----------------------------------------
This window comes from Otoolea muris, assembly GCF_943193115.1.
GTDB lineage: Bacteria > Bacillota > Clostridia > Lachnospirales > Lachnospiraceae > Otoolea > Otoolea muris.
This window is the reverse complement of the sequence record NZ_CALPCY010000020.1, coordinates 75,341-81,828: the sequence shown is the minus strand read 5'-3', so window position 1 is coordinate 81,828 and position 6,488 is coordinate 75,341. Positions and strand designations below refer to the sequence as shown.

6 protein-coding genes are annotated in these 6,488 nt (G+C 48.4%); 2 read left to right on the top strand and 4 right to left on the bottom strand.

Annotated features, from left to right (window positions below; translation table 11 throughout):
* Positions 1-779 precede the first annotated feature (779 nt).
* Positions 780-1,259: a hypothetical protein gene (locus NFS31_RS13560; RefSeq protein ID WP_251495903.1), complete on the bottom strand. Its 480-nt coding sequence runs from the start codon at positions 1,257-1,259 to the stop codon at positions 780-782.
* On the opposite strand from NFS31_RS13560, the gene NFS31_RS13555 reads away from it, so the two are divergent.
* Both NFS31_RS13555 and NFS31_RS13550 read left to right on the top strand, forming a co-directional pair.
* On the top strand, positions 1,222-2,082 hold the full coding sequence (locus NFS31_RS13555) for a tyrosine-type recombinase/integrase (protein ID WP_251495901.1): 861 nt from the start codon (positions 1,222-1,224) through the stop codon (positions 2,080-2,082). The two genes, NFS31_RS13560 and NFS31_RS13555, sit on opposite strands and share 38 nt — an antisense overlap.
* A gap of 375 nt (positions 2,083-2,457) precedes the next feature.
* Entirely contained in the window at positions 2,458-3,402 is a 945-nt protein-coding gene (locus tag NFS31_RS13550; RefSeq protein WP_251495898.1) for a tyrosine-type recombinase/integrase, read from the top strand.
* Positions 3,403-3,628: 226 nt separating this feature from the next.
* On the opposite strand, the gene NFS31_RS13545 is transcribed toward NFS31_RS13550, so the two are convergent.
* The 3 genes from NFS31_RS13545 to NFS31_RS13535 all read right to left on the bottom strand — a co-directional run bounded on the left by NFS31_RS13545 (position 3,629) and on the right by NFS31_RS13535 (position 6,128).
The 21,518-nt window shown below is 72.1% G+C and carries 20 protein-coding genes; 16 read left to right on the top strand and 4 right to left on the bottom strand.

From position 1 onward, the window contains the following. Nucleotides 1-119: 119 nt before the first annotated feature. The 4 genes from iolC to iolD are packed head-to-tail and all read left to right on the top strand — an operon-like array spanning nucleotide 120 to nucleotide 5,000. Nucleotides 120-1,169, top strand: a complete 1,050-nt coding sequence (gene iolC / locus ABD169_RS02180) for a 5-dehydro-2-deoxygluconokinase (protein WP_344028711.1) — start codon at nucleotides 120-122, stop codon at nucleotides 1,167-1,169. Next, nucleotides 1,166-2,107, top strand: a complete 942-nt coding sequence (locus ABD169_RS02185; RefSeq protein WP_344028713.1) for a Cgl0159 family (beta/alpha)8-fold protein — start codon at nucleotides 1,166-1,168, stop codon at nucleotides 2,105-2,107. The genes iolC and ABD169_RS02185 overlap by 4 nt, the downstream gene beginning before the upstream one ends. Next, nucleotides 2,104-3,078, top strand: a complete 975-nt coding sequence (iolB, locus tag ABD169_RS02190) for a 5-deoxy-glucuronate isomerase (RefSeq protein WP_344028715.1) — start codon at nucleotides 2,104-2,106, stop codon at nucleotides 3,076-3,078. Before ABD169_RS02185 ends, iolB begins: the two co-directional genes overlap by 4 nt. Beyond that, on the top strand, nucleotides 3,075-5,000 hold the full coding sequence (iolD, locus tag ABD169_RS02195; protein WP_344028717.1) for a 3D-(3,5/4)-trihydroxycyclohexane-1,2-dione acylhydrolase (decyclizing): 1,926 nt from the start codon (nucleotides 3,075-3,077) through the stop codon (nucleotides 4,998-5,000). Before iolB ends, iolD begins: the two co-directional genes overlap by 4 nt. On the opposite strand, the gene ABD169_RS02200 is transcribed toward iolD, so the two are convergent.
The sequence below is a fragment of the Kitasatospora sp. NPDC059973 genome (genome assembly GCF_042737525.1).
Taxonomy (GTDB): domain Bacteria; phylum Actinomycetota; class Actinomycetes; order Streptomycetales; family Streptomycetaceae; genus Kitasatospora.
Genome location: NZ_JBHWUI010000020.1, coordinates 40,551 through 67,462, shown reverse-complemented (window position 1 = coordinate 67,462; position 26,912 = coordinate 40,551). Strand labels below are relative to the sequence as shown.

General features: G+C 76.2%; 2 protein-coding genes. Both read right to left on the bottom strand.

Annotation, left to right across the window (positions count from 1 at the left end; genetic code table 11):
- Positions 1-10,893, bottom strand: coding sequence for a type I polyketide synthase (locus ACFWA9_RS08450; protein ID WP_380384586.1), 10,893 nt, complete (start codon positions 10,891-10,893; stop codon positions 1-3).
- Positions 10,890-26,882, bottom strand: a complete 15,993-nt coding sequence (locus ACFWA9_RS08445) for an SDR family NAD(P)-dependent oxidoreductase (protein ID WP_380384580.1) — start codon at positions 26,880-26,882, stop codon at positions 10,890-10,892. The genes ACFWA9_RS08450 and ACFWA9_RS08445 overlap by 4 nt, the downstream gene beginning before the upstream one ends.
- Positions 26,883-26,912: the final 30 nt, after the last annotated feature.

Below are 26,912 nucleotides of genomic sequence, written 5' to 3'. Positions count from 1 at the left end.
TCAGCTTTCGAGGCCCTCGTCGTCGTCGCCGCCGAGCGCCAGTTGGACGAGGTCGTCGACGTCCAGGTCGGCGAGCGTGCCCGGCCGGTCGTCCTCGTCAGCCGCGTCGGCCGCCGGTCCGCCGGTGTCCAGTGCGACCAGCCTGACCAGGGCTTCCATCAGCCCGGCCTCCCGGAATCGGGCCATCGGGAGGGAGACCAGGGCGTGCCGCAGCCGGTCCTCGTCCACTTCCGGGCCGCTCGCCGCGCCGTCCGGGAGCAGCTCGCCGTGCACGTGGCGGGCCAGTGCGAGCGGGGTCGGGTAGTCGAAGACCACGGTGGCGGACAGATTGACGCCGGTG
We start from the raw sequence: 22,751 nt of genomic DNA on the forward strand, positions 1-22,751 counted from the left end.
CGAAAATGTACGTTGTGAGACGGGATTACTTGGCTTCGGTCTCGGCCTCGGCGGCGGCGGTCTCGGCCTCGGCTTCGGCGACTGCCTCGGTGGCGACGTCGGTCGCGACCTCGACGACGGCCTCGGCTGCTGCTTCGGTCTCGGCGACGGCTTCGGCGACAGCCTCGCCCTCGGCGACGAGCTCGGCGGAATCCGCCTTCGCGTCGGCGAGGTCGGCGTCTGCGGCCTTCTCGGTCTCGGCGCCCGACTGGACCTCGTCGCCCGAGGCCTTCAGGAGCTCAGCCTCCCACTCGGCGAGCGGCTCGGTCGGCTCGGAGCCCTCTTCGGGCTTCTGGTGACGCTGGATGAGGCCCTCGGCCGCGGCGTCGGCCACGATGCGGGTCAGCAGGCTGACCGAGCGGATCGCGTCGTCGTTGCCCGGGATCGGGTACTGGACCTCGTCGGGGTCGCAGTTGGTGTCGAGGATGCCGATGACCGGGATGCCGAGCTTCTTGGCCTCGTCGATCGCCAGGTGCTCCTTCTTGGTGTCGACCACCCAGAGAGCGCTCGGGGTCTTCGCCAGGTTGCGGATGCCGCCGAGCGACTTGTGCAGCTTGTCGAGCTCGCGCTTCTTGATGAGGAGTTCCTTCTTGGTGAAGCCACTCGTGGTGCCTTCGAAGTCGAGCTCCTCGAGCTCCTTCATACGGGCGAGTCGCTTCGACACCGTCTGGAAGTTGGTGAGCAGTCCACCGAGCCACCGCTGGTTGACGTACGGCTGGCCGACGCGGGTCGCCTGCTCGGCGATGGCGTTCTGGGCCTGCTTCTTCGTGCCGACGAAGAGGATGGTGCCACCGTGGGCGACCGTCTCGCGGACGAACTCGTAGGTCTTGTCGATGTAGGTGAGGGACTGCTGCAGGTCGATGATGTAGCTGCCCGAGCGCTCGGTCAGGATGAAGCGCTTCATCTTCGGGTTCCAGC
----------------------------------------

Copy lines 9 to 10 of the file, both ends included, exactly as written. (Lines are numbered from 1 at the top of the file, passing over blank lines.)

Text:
* Both NFS31_RS13555 and NFS31_RS13550 read left to right on the top strand, forming a co-directional pair.
* On the top strand, positions 1,222-2,082 hold the full coding sequence (locus NFS31_RS13555) for a tyrosine-type recombinase/integrase (protein ID WP_251495901.1): 861 nt from the start codon (positions 1,222-1,224) through the stop codon (positions 2,080-2,082). The two genes, NFS31_RS13560 and NFS31_RS13555, sit on opposite strands and share 38 nt — an antisense overlap.